Salmon, his second cousin, returned triumphant from an intelligence gathering adventure.

Salmon and Phineas entered Jericho, and Jericho’s King was informed of the presence of two spies in the city. To save their lives, Rahab let them down from her window in the city wall with a scarlet thread. Salmon told Rahab to display this scarlet thread in the window of her house; and promised her protection. After dramatically escaping, he reported a city shaking in its boots, fearful of the coming battle. Once more it was Salmon who had gained the fame and respect.

Old family injustices must have come to Achan’s mind; his side of the family had always been the losers. Well he was a soldier now; the coming battle an opportunity to gain fame and valor. He was in the prime of his life, had a wife and children. He would show them what he could do!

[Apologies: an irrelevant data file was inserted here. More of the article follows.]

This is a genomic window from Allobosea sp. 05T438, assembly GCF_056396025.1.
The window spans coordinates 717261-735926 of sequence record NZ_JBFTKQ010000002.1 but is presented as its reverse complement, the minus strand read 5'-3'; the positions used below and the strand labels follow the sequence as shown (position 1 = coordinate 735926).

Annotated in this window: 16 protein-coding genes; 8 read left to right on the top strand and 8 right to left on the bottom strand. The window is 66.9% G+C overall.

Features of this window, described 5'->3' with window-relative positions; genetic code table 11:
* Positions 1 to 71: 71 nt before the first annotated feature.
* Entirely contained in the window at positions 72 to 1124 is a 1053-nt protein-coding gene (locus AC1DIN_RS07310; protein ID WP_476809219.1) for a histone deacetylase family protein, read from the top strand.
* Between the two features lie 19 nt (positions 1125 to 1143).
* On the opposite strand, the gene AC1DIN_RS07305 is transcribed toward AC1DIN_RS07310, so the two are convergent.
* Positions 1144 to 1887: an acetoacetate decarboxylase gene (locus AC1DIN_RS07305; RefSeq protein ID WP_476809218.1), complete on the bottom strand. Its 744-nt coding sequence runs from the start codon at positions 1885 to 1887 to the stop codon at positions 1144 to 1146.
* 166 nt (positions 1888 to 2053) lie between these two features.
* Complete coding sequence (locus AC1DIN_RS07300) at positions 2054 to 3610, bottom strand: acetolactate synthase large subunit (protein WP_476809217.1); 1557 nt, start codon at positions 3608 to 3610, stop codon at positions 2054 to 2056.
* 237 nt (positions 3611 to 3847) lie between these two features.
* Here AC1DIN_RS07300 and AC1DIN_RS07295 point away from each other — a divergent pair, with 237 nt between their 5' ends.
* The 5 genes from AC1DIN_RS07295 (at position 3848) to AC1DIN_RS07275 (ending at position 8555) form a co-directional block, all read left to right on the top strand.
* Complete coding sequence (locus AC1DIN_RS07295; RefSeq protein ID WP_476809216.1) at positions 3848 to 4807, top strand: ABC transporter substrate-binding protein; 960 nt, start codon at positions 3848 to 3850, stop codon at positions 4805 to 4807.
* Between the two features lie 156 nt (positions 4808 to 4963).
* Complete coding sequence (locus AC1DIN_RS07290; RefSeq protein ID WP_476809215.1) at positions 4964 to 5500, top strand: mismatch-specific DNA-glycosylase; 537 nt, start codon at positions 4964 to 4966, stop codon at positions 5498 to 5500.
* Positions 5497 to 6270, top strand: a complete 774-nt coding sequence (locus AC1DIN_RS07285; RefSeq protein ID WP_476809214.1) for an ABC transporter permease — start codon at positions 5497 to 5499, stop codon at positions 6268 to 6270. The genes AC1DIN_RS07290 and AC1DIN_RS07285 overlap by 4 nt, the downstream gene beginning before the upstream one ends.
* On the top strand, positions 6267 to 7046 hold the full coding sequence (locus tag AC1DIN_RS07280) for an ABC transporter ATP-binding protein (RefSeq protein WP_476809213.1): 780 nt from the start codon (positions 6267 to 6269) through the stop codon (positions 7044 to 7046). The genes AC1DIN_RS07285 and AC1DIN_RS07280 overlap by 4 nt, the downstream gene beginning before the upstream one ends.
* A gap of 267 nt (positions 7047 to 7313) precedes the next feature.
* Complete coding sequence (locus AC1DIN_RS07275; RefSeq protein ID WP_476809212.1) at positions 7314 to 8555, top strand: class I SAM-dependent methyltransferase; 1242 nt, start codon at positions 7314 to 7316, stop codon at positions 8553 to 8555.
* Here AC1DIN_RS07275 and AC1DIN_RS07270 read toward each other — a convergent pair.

The next day Joshua assembled the people, and instructed them to march around the city; once each day, in silence! On the seventh day they were to do this seven times and then shout and attack the city.

Achan could hardly wait that long.

Finally the seventh day arrived, and Achan had his sword honed to a fine edge. After the final walk around the city the trumpets were blown and every man gave a shout in unison. This would surely bring the soldiers of Jericho out to fight he thought. For a moment nothing seemed to happen. 

Then, as the echoes of the shout began to fade, a rumbling sound was heard, and before his startled gaze, the walls of this formidable city began to crack and crumble. In a moment more the walls, lined with Jericho’s army, had fallen, and there was nothing left to fight. The Israeli soldiers simply walked straight through the swirling dust, over the ruins of the walls and into the city.

Achan could not take this in. No fight? No chance to rise to fame? Now what could he do?

As he tramped the streets, walking among the ruins that had been part of the city, he saw a beautiful woven garment of Babylonish design, literally, as Albert Barnes notes, “a robe or cloak of Shinar, the plain in which Babylon was situated. It was a long scarlet robe such as was worn by kings on state occasions. ” This one was likely the royal robe of the King of Jericho.